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November 2, 1958
mailed Nov. 3

Dear Dr. Federn:

     I have received the rest (pp. 11-20) of your notes to my Oedipus. Thanks! In the meantime I went over the first part, and there are a few things that I would like to remark.

     In an article “Thebes” in Enc. Brit., 14th ed., by F. Ll. Griffith it is said: “Its Egyptian name was Wesi (or Wis?), later Ne: ‘the city’ (sometimes Ne-Amun, hence No-Amon in Nahum iii,8). Amon, Amen Ra, or Amerasonther (‘Ammon-Ra king of the gods’) was its deity, with his consort Mut and their child Khons. Mont also was a local deity and Hathor presided over the western cliffs of Thebes. In very ancient times the city lay on the east bank, the necropolis on the west. The chief nucleus of the ancient Wesi was a town abou the temple of Karnak: it probably reaches back to the prehistoric period... The temple of Karnak is no doubt of immemorial antiquity.”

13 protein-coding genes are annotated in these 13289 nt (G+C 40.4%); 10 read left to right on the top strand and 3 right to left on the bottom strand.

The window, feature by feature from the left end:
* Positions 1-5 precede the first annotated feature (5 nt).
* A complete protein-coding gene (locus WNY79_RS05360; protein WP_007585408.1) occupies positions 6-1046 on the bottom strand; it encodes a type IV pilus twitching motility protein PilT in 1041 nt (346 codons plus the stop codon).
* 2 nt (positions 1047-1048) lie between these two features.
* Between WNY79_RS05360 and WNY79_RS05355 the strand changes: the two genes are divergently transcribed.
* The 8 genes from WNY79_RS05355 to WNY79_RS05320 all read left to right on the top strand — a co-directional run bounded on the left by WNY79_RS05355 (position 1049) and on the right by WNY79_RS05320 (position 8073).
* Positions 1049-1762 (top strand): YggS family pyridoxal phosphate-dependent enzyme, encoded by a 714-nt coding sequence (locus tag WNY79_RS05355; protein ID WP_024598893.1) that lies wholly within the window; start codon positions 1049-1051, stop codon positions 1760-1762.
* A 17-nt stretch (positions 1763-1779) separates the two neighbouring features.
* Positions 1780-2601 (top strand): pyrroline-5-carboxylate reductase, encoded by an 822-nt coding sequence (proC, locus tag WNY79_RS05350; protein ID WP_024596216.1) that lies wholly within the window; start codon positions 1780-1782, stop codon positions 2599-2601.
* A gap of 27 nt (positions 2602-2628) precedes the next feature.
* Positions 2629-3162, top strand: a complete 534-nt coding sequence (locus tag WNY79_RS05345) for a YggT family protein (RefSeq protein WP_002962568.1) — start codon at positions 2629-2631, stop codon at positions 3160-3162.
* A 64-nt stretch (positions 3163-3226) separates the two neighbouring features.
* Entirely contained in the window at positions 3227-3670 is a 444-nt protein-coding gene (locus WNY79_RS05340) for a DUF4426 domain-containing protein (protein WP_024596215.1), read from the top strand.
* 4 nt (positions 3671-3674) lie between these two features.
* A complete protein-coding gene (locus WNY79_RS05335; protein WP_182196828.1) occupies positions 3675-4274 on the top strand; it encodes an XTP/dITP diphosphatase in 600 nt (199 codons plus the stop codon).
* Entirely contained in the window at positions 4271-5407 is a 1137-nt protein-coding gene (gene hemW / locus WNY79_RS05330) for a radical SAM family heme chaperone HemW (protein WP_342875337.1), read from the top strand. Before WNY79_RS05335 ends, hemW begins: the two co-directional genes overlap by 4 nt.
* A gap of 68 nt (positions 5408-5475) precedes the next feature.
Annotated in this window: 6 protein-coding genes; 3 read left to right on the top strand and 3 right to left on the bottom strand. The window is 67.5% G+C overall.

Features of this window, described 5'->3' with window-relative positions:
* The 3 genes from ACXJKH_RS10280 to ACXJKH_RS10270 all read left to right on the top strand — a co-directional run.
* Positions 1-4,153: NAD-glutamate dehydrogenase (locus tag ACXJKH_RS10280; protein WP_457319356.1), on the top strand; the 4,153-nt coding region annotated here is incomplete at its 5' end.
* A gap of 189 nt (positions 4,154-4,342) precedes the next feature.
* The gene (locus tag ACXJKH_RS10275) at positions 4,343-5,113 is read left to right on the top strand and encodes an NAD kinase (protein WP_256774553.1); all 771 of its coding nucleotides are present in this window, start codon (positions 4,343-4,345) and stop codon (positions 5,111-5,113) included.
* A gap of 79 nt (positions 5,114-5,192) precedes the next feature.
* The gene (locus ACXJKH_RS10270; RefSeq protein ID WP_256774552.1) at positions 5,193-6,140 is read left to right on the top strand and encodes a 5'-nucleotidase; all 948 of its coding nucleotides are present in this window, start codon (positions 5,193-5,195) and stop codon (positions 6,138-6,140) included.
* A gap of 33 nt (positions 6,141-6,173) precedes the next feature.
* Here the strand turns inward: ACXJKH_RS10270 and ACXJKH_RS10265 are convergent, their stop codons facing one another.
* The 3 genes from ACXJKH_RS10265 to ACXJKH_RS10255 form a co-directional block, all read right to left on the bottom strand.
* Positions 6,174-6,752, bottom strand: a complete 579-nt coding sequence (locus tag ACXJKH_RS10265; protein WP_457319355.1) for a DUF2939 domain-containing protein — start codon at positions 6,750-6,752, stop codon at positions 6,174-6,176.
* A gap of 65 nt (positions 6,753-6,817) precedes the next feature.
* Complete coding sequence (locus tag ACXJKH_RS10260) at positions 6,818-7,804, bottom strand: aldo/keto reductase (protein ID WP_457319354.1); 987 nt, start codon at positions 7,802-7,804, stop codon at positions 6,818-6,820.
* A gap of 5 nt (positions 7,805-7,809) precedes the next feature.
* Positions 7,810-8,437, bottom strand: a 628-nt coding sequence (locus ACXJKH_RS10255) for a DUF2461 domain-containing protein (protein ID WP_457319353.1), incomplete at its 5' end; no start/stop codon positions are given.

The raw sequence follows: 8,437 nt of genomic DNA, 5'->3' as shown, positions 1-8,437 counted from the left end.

Here you find reference to Thebes’ antiquity (though somewhere else I read that Thebes was founded by the Hyksos); to Ammon being the same as Amen or Amon; and to Hathor presiding over the western (therefore not the valley of the kings) cliffs of Thebes. “Presiding” in such a case would in my understanding signify a figure of Hathor on a cliff. I believe also of having read that the great Sphinx at Giza represents Hathor who destroyed the human kind.

     The article “Sphinx” in the same Encyclopaedia refers to a sphinx mentioned by Hesiod and to a rather often reference to it in Greek literature and often representation in art; yet it is admitted that the origin is Egyptian. In my own view, as you can easily guess, Sphinx represents some cosmic appearance, whether in the days of the Deluge (then it should have been connected with Osiris, who as I understand, was Saturn), or at some other ancient time. What is the name of Sphinx in Egyptian?

     At the present time this is all.

    Cordially yours,                 

Im. Velikovsky

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